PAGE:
All things in moderation. Who hasn't heard that one? But what exactly does "moderation" mean and how can we apply it to our eating? When I went looking for the dictionary definition of moderation, here's what I found: "quality of being moderate and avoiding extremes", and "the trait of avoiding excesses." Of course this makes perfect sense, but when it comes to eating, "moderation" can be a highly subjective thing. Let me explain: To the person used to drinking six diet cokes a day, going to two is moderation. In the same light, eating one or two donuts twice a week is moderate compared to eating them every morning. In general, when I think of moderation with food, I think of enjoying all of the foods I love, but consumed with thought or regard, and in limited amounts. This means one cookie for me, and not two. For another person, it might mean two cookies. I tell my clients to practice eating to the point of feeling done and satisfied, but not full. Eating an amount of food that satisfies hunger and provides pleasure without filling us to capacity is a good way to think of moderation. Eating this way helps us feel mental clarity and provides energy for our day. This brings to mind a conversation I once had with my near 100-year-old grandfather. I asked him how he managed to stay so active and healthy. He replied, "I always push my plate away when I could eat just a little bit more." A number of studies have suggested that eating fewer calories can lead to a longer, healthier life. While I am not a fan of being hungry all day, there's no doubt that keeping one's food intake down to a "moderate" level can indeed make for feeling lighter, healthier and cleaner-on-the-inside, while imparting a greater sense of well-being. I like the idea of going by how I feel when I eat, and checking in with my body to see when I am done and satisfied. This can take a bit of practice but it's worth it! In fact, I have seen many times that simply by cutting back on portions, weight loss occurs even while eating many favorite foods. Here are some ideas to begin eating moderately:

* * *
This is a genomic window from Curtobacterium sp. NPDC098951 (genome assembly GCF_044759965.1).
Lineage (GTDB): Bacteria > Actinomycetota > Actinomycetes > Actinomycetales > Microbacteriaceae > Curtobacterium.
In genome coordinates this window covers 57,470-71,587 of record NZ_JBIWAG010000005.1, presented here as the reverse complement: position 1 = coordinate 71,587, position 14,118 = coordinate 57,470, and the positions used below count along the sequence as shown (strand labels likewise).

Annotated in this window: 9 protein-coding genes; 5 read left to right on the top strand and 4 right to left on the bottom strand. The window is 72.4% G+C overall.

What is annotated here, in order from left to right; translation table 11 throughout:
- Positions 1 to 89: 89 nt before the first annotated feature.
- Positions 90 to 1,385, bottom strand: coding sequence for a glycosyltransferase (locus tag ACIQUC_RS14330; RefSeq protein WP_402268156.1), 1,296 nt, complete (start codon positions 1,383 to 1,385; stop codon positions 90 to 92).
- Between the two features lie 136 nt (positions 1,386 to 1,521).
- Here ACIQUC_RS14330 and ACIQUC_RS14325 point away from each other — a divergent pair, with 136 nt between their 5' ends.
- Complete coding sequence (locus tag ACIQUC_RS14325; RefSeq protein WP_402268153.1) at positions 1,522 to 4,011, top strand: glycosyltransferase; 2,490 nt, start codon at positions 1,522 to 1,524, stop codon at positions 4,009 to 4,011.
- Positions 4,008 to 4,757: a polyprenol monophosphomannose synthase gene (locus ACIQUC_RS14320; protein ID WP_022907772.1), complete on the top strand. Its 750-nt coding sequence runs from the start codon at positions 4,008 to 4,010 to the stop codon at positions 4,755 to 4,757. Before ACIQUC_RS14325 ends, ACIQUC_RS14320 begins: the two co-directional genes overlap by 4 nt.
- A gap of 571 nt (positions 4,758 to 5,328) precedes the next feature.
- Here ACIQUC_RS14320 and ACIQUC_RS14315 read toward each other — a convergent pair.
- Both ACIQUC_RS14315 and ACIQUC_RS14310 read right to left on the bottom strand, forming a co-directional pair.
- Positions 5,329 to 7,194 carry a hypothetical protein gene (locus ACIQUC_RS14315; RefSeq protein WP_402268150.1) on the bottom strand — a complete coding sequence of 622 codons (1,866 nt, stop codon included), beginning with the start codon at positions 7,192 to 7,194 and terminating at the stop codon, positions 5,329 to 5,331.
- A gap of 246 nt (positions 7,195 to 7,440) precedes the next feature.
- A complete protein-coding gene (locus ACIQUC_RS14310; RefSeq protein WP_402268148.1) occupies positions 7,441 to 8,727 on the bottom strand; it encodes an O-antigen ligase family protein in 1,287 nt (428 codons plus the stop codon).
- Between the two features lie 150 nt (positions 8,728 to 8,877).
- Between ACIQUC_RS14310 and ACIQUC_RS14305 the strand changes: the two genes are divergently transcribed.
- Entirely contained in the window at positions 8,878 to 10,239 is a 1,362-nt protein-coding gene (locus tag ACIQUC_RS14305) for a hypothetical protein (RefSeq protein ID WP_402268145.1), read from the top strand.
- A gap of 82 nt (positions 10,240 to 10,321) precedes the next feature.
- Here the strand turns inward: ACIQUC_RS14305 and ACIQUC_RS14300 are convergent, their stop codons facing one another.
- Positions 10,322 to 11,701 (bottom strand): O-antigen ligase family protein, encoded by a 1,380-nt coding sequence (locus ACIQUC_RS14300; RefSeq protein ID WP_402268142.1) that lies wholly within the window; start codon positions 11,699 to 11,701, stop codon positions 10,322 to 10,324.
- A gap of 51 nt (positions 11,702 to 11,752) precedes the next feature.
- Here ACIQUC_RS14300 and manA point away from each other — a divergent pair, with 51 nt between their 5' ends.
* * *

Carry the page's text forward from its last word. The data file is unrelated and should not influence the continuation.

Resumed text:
- Listen to your body. If you know you overeat, and that's your natural habit, begin to take 75-80% of your normal portions and be conscious about eating slowly and savoring the deliciousness of your meal. In just a few days, you will find you naturally adjust. Going back to previous portion sizes can make you feel overly full! Your stomach is a muscle that expands and contracts, so if you are used to eating moderately, eating the way you once did can cause you to feel really stuffed!
- Don't skip meals. This often leads to hunger that can't be controlled - and that can lead to overeating.
- Keep portions reasonable. This includes snacking. With normal portions, you can eat the foods you love and stay leaner and healthier. Remember, a 6-foot 2-inch man will want and need more food than a 5-foot tall woman.
- Keep most meals simple. It's definitely easier to eat more moderately if the food you choose or prepare is easy and simple. When you are faced with a fabulous buffet or a meal of complex flavors, dishes and exotic spices, it can be really challenging not to overeat.
- Eat slowly and chew thoroughly, which gives your body time to register that you've had enough to eat and are full.
- Share and share alike: Share meals and desserts in restaurants. Often the serving sizes are enough for two people anyway. If not, share the main course and order a side of veggies or a salad. Doggie bags are okay, too!
- Don't do away with your favorite foods, just reduce your portions. Eating is meant to pleasurable. The key: Moderation!
- Make changes gradually. Start with dinner or snacking first then go from there, tailoring it back just a bit.
- If you know you can't stop at one or two, have your treats at a restaurant where you can share, or purchase just a couple of items from the store. This way you can limit yourself to only one or two servings.
- Pay attention to your inner voice that says helpful things like: "I don't need this much" or " Maybe I would feel better if I had a little less of this."
- Eat to live, don't live to eat. (But it's okay to love eating well!)